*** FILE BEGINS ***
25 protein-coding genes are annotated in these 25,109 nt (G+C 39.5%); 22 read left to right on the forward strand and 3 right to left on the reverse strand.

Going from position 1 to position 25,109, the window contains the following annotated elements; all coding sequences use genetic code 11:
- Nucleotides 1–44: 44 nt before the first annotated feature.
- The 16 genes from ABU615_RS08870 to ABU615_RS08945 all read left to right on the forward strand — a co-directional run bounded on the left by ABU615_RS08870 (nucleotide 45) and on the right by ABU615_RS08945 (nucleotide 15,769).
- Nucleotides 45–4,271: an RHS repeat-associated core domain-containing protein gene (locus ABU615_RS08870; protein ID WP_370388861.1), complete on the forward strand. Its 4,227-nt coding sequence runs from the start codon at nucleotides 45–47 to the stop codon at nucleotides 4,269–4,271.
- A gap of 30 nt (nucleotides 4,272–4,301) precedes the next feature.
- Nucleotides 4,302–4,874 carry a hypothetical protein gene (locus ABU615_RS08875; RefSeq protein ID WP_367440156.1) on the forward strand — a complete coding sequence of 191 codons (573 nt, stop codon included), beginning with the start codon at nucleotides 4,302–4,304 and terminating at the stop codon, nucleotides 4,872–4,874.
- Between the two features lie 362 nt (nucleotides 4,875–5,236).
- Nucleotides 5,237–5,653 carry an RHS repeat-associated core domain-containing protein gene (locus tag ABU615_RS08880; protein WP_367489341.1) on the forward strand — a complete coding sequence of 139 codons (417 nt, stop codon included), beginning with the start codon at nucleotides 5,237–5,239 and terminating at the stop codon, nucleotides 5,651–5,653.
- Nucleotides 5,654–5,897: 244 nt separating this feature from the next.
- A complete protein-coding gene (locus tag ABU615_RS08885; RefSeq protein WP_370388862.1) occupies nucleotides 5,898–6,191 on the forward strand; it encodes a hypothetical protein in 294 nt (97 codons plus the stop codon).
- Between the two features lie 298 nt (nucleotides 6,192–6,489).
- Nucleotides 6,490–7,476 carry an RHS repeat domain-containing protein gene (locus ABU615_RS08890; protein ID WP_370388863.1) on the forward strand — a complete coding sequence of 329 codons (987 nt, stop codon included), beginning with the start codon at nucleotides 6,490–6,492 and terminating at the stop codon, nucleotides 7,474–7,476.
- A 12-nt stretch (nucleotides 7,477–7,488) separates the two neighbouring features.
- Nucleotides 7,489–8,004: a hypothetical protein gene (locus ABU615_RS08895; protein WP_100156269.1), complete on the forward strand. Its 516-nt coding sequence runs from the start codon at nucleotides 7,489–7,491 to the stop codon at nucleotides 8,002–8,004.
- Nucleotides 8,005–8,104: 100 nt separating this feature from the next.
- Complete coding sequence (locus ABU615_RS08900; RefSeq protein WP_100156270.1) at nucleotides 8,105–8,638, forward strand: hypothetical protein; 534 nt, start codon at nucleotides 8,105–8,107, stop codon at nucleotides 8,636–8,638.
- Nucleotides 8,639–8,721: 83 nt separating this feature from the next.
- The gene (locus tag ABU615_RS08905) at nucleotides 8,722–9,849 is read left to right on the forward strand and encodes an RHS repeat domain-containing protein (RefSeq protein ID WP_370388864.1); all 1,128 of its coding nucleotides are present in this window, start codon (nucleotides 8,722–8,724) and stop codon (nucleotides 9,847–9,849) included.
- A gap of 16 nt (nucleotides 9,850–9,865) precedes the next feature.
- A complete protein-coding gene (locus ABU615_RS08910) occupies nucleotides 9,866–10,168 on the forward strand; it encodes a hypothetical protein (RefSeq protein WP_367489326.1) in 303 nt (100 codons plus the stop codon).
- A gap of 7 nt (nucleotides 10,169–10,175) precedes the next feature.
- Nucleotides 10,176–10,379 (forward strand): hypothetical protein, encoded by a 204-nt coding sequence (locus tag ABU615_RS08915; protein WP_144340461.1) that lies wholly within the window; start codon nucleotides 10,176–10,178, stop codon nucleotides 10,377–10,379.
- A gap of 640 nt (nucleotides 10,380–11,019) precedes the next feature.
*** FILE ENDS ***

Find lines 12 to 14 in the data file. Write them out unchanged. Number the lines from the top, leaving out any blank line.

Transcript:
- Between the two features lie 298 nt (nucleotides 6,192–6,489).
- Nucleotides 6,490–7,476 carry an RHS repeat domain-containing protein gene (locus ABU615_RS08890; protein ID WP_370388863.1) on the forward strand — a complete coding sequence of 329 codons (987 nt, stop codon included), beginning with the start codon at nucleotides 6,490–6,492 and terminating at the stop codon, nucleotides 7,474–7,476.
- A 12-nt stretch (nucleotides 7,477–7,488) separates the two neighbouring features.